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3

The primary goal/vision around here was (or is, depending on who you ask): to create high quality content for future readers on scale. Sure: the rules that were derived from to enable that goal make it hard for new users to ask "good" "on topic" questions. Even experienced users have problems with that (my personal two cent: I found it much harder to get to ...


17

If a question can not be answered within site rules, it is more efficient to lock the question than deleting each individual answer. Locking the question also communicates to the question author why they are not getting an answer. And of course we have rules for answers. It's just they are not broken nearly as often (among other things because people ...


9

These rules are mostly about protecting the question asker and to some extent the rest of the community as a whole. Other related issues are prohibitions on personal medical advice and homework help that would allow a student to complete an assignment without actually learning anything. Two related answers: If we allow these questions to remain open, they ...


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This is what the Help Center says: How do I ask a good question? We’d love to help you. To improve your chances of getting an answer, here are some tips: Search, and research Have you thoroughly searched for an answer before asking your question? Sharing your research helps everyone. Tell us what you found and why it didn’t meet your needs. ...


3

In addition to the other answers, that all make fair points: ideally, ask for advice right there, with your specific question. You see, the theoretical rules and practices are all good to know (such as that neat refactor early, refactor often), but in the end, it is always a case by case thing. For example, sometimes a more experienced user might edit ...


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If there are existing answers, and not just comments, then whatever edits you make must not invalidate any of them that have a net upvote (i.e. answers deemed useful by the site’s community). If they do, then it would be fair to see them rolled back because those answerers have attempted to understand your question and provided an answer in good faith. If ...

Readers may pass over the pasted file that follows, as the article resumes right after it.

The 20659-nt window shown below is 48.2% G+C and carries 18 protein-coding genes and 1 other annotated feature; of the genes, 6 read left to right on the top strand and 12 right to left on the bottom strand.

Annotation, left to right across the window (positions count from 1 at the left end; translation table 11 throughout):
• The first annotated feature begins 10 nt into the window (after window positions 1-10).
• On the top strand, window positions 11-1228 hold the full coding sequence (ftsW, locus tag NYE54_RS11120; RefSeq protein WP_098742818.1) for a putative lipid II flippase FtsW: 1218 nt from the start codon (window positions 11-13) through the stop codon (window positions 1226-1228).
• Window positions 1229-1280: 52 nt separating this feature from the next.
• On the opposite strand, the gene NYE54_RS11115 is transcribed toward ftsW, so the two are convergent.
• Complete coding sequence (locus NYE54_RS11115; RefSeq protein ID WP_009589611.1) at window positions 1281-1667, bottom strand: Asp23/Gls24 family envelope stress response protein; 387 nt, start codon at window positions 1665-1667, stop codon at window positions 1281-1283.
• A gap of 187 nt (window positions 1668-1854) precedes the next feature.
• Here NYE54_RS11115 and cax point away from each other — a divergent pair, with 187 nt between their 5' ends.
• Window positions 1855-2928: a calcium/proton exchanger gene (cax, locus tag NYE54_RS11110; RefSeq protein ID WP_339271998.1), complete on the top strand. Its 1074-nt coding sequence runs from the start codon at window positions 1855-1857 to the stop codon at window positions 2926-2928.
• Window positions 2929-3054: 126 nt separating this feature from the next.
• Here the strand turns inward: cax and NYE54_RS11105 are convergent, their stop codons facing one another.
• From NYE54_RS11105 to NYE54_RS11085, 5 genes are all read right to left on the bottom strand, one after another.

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In such a case, would I start a completely new question "take #2", perhaps with a pointer to the old, confusing question? No, the edit feature exists for a reason. Or adding a comment and clarifying. One problem with comments is that they have a size limitation and only limited formatting (no math formulae etc.) and that it's hard to find in the cloud of ...


5

Meta is not a...usual site. It's a little difficult to those uninitiated in its mysteries (but those are no secret), but fundamentally, it's a site for questions about the Stack Exchange network of sites. It's also, in a sense, a place for announcements, and other information that the community as a whole would be interested in. Considering the...less than ...


6

The best way to thank someone for a good answer is to upvote it. The same for questions. Accepting a great answer to your question is also a good way to express gratitude. You can also assign bonuses if you've got enough rep. The reason we don't expect thanks in comment / questions is that they're a distraction from the main purpose of this site, which is ...


17

What you linked to: "Thank you, Robert Cartaino" is a thank you to a departing employee. Technically (strictly) speaking thank you comments are against site policy; but many enjoy receiving them all the same. The correct procedure is an upvote, accept, or manually award a bounty to a specific answer. That post is quite different. Some have received an ...


2

I will leave an answer here for others with the same question. Stack Exchange has a site for English language learners! If there is something in the answer to your question that you can't figure out, you can get help there. Also, if you aren't sure about a word or phrase, to get your question across, you can also ask for help with that at ELL. Stack ...


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